NOVEMBER 24, 1954
NEW YORK, Tuesday—There was surprise at the United Nations on Monday morning when Mr. Vishinsky was not in his seat to hear Premier Mendes-France's speech. I had said good night to Mr. Vishinsky the night before at French Ambassador Hoppenot's dinner while those two were talking earnestly together. It was 11 p.m. and, since I had been told that the Premier had not yet finished his speech for the next morning, I decided that the guests had better be started on their way home.
Therefore, with United Nations President Van Kleffens' encouragement, I interrupted the two important men long enough to say goodbye.
Seeing someone apparently perfectly well at 11 p.m. is not conducive to making one think that anything has happened to him the next morning, so I thought there was some other reason for Mr. Vishinsky's absence from the General Assembly. I thought, perhaps, he did not agree with the Premier's ideas and yet did not want to speak against him.
But shortly after I left the U.N. to spend a little time in the American Association office and to attend a meeting of the Citizen's Committee for Children, someone brought in the news, first that the rumors were that Mr. Vishinsky was seriously ill, and then that he had died.
I found it very difficult to think of a person as alive and well one evening and then suddenly to believe that he had left this world. It must be a great shock to his wife and daughter, who came to this country with him, and the Soviet Union has lost one of its ablest foreign representatives.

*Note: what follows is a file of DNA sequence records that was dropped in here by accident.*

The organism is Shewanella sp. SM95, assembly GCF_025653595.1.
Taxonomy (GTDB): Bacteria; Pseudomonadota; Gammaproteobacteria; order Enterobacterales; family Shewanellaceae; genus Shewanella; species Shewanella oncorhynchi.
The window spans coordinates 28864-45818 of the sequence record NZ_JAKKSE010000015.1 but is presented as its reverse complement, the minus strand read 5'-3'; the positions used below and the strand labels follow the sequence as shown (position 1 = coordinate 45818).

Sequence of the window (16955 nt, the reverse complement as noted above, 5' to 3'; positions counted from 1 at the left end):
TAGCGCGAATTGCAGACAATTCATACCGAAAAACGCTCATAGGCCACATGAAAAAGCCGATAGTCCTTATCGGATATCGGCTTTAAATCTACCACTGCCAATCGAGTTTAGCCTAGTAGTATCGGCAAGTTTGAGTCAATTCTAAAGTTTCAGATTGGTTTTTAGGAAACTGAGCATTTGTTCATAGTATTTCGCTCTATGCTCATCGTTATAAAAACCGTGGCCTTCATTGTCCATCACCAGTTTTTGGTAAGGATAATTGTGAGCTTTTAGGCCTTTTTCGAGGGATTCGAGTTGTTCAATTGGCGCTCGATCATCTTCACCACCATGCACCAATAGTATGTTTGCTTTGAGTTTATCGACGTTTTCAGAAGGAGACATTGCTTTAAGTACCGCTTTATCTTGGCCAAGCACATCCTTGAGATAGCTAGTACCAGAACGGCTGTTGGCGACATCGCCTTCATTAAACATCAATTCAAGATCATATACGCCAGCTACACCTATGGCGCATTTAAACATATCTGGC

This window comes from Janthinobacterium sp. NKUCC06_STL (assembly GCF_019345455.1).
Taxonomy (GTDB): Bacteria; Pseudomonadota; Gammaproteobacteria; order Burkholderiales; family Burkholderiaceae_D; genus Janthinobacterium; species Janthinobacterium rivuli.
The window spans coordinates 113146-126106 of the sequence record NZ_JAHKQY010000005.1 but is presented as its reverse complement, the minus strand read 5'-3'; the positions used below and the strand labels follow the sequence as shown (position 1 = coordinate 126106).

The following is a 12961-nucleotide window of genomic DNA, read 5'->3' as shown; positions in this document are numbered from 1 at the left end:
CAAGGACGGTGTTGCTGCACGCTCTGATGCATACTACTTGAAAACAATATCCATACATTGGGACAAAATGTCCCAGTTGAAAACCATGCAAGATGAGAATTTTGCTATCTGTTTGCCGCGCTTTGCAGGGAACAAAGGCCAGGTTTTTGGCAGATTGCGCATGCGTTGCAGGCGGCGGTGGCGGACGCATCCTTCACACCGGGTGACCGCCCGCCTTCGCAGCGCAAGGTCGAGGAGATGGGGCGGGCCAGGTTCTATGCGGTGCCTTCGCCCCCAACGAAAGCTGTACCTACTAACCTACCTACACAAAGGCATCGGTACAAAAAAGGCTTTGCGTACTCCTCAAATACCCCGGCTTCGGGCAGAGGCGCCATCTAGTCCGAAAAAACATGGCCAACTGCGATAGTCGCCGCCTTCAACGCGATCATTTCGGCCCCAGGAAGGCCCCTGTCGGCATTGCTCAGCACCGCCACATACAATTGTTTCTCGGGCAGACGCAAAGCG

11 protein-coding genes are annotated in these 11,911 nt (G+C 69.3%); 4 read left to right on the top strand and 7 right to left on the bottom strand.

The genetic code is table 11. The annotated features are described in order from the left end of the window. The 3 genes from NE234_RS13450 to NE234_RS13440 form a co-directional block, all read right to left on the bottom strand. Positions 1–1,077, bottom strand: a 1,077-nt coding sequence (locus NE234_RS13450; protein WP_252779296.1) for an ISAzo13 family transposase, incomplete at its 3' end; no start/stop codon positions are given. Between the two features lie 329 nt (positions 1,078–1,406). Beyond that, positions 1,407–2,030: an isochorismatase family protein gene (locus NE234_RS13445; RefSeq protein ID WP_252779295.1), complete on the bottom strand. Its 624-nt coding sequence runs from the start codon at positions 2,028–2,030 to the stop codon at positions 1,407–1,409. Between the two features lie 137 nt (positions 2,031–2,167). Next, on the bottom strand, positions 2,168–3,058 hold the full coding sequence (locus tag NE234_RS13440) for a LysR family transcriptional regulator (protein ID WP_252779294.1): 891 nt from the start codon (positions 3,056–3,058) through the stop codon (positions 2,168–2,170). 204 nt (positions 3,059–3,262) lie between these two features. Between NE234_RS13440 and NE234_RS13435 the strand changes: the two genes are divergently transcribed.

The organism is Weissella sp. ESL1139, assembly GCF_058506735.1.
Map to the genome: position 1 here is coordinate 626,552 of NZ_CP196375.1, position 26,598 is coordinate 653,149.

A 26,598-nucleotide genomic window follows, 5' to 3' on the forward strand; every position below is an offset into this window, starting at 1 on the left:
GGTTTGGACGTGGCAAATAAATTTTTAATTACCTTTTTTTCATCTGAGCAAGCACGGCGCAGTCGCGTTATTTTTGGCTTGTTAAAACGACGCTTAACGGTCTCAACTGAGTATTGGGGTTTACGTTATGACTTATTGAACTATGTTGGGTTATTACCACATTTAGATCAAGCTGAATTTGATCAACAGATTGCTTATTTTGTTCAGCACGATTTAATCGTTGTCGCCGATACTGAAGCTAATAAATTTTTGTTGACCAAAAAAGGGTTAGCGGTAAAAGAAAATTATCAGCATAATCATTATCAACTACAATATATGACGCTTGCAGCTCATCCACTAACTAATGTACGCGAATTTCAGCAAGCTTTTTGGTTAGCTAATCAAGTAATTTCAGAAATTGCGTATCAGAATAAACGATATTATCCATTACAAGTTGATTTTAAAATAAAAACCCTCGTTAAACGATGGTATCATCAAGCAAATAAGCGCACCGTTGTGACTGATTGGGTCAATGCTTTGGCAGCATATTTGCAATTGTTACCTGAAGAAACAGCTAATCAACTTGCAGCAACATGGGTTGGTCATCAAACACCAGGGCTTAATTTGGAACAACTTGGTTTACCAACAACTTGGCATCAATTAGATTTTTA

Mr. Vishinsky had made many vitriolic speeches against the United States but in the last few months he had been a very much calmer and more affable gentleman, I am told in the U.N. circles. Those who had the opportunity of knowing him in this mood hoped that it presaged better understanding between the nations of the East and the West. We can only hope that his successor may continue in this attitude.
* * *
I was very much impressed by the French Premier's forthright speech. He spoke of many touchy questions, particularly the need for an Austrian treaty and the willingness to have a pact among the Eastern European states if they limited armament and had the same amount of publicity as the West. The Prime Minister's manner is more like the Anglo-Saxon approach than one usually expects from a Frenchman. I think it will earn him great confidence here and I am sure he will be a valuable negotiator for his country when there is a four-power conference. He suggested that should come after the ratification of the present European accords, which, of course means also the acceptance by Germany of the Saar Agreement.